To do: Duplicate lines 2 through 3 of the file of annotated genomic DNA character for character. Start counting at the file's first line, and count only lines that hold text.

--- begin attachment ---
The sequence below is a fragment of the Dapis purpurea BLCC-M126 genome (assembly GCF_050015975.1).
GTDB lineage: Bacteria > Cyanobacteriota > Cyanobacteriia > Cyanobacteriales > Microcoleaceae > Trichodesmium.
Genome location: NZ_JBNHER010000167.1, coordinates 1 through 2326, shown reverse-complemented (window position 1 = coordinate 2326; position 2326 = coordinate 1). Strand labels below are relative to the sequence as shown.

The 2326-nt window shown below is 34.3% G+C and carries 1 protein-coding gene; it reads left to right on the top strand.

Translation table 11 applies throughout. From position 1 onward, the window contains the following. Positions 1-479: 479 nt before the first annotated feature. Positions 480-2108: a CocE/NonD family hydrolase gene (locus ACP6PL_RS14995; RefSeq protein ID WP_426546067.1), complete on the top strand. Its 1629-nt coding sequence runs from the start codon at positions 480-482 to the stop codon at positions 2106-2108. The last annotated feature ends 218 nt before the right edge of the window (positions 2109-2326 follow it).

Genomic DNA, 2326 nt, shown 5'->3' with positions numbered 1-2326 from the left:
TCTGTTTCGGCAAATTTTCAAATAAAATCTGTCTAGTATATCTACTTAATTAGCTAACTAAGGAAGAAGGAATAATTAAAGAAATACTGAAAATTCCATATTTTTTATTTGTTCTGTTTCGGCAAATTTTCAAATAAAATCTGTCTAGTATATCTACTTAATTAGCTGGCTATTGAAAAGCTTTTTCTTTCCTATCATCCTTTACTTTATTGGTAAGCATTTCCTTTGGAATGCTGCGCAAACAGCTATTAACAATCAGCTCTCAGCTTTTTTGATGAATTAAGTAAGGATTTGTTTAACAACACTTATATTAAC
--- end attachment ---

GTDB lineage: Bacteria > Cyanobacteriota > Cyanobacteriia > Cyanobacteriales > Microcoleaceae > Trichodesmium.
Genome location: NZ_JBNHER010000167.1, coordinates 1 through 2326, shown reverse-complemented (window position 1 = coordinate 2326; position 2326 = coordinate 1). Strand labels below are relative to the sequence as shown.